Jason Lengstorf

Draw the Box Smaller

If you’ve got big ideas and can’t seem to get people to buy in, it might not be your idea. You might just need to draw the box smaller.

Jason Lengstorf
written by Jason Lengstorf

Back when I worked at IBM, my team worked on a project to automate a bunch of busywork that was being manually handled by every team separately.

My back-of-the-napkin math said this would save each team several week's worth of working hours every year, and when that was multiplied out across all teams it added up to thousands of hours and hundreds of thousands of dollars saved — all by doing less work.

I was extremely proud of my team. We'd managed to take something that was a constant source of drudgery for our coworkers and eliminate it while also saving the company money.

But when we started talking to teams about it, no one would use it. I was at a loss — how could teams choose a bunch of manual busywork over a drop-in solution that removed all that hassle?

I was venting about this in a meeting with my manager’s manager, Nic Sauriol, and he said, “I know exactly what you’re going through — I’ve been there before.”

Then he told me about The Box.

What story are you telling?

In his previous career, Nic was working on a similar project: take a bunch of hassle and make it disappear with a drop-in replacement. His project hit the same wall: teams just wouldn't adopt it, despite the benefits it promised.

The meetings consisted of an explanation of the work that was being removed, a discussion of the migration path, and an architectural drawing that showed how the new tech fit in.

That diagram had two parts: a drawing of the old way, and a drawing of the new way that used his team’s system.

The old way was an anxiety-inducing system diagram with lots of interconnected components and arrows.

A diagram of the old way with a maze of interconnected components and frowny faces.

Dramatic reenactment of the “before” diagram. Credit: Jason Lengstorf

The new way showed all of that complexity abstracted away into a The Box: a new, improved system that would solve a ton of problems!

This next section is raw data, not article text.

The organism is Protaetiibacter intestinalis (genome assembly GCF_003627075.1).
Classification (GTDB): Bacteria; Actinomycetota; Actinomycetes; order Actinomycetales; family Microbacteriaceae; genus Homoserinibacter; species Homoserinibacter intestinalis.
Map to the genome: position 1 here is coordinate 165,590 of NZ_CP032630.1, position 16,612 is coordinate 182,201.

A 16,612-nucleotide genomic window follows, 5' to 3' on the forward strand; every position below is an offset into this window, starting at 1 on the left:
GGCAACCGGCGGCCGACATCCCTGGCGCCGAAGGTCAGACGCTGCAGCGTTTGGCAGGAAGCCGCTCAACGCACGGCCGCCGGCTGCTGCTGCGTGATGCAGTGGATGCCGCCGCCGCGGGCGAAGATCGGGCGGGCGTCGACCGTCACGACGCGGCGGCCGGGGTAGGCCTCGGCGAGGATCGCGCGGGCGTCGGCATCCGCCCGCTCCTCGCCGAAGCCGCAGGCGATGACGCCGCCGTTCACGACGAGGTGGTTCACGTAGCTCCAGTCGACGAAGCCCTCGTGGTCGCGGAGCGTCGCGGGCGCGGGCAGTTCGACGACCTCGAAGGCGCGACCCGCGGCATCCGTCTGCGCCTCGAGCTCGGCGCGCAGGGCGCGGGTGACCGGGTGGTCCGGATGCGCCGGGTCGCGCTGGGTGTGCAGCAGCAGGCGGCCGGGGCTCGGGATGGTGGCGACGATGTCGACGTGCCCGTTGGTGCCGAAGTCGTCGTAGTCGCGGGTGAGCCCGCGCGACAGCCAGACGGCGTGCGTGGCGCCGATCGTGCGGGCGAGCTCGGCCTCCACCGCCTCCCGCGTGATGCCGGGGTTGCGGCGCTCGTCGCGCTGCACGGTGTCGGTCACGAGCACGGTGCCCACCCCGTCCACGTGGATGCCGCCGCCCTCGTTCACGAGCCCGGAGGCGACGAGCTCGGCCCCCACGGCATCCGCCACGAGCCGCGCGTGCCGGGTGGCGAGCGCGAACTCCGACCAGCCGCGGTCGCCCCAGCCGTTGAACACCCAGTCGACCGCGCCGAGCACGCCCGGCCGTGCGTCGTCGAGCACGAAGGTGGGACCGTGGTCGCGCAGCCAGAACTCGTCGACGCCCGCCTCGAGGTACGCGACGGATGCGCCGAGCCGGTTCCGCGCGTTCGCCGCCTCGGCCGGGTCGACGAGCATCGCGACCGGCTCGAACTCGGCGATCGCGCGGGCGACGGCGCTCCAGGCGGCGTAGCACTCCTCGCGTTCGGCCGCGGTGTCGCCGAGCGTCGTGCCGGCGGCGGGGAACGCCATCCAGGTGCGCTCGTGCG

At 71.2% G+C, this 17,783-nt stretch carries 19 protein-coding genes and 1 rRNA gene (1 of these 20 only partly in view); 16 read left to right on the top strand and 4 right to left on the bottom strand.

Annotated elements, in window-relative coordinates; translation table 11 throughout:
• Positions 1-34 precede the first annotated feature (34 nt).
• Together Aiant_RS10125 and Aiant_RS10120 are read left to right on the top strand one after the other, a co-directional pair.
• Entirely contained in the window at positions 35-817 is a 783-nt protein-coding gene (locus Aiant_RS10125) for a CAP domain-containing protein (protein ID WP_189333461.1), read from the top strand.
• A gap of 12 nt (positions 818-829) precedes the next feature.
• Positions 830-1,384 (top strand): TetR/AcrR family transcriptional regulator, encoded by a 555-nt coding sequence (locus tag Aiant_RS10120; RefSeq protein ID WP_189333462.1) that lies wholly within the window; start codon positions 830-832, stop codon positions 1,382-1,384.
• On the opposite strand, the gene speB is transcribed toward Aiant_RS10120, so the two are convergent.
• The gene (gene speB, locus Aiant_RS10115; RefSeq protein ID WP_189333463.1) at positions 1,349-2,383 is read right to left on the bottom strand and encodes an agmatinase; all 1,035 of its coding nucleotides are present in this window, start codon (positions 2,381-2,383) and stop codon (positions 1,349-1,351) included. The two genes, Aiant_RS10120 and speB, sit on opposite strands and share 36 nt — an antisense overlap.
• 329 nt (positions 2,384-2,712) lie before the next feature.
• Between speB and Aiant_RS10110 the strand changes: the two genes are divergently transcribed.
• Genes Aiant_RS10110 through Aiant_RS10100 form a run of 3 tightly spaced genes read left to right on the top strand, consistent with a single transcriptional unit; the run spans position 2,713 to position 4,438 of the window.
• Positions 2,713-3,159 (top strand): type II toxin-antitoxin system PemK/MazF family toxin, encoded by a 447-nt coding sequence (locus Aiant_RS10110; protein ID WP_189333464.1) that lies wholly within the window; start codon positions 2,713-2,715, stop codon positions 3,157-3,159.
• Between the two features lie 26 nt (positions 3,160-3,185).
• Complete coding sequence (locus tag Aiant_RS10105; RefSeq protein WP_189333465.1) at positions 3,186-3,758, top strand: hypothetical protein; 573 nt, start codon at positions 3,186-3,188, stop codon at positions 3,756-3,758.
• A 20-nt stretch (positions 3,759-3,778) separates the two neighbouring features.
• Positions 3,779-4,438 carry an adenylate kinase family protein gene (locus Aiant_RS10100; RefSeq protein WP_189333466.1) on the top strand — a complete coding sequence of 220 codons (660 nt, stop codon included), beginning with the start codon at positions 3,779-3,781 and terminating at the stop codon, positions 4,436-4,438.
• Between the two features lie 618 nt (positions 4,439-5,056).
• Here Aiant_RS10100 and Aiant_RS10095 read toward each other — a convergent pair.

A diagram of the new way with a large box used to signify the new system.

Dramatic reenactment of the “after” diagram. Credit: Jason Lengstorf

Nic and his team took this around to teams throughout the company, explaining the benefits and showing these diagrams, and no one would make the switch.

This was baffling, because why on Earth would anyone want to keep all of the mess from the old way when they could drop in a replacement that made all of that go away?

What’s in The Box?

On digging deeper, Nic discovered that teams were worried that the switch would be a lateral move.

The new system seemed big. Wasn’t this just taking all of the old stuff and putting it in The Box? That would be harder for them to fix problems. They worried it would be more hassle, and they didn’t want to take the risk.

Nic was baffled by this — his team’s presentations went into detail about how this wasn’t the case.

As he was reviewing the presentation materials, he found himself staring at the diagrams and realized something: he was drawing the box for his system at the same size as the other teams’ systems, and that made it look like a big thing.

He was drawing the box too big.

Draw the box smaller

Nic‘s team started presenting a revised diagram in these meetings that made their system look as small as just one of the components in the diagram of the old way.

Diagram of the new approach with a small box signifying the new system.

Dramatic reenactment of the revised new way diagram. Credit: Jason Lengstorf

The teams’ systems were represented as large boxes, but the new system was drawn as a tiny box. After this change, teams were willing to give it a try because it seemed a tiny change that would be easy to back out if it didn’t work.

Pay attention to visual metaphors

As silly as this seems, it’s actually a really important thing to realize about human psychology: we evaluate things as we see them, and when the things we’re evaluating are intangible, like software systems, we “see” them through visual metaphors and evaluate those.

If we’re attempting to convince someone to try something, we should try to empathize with the people we’re presenting to. Are they overwhelmed and dealing with lots of complexity? If our proposal helps them remove some of that work, drawing a small box helps emphasize that we’re trying to reduce or eliminate work; a large box might communicate that it‘s a lateral move or actually creating additional work.

Maggie Appleton is one of the brightest minds in this space, and she explains this much better than I can in a killer talk on visual metaphors.

The right metaphor gets results.

After my conversation with Nic, I changed the way I presented my team‘s tool. We drew the box smaller and talked about all the work that disappeared by using this tool. We stopped talking about all the amazing things our tool could do — the part that was exciting to us — and instead focused on what was exciting to the people we were trying to convince to try it out.

We didn’t change the tool at all; we only changed how we communicated about it. We drew the box smaller.

Our new approach worked, and teams started to adopt it.

What boxes could you redraw?

Are there any challenges you’re facing right now where you’re having trouble convincing someone to try your idea? What kind of boxes are you drawing? How could you draw them differently?

Let’s talk about it on Twitter!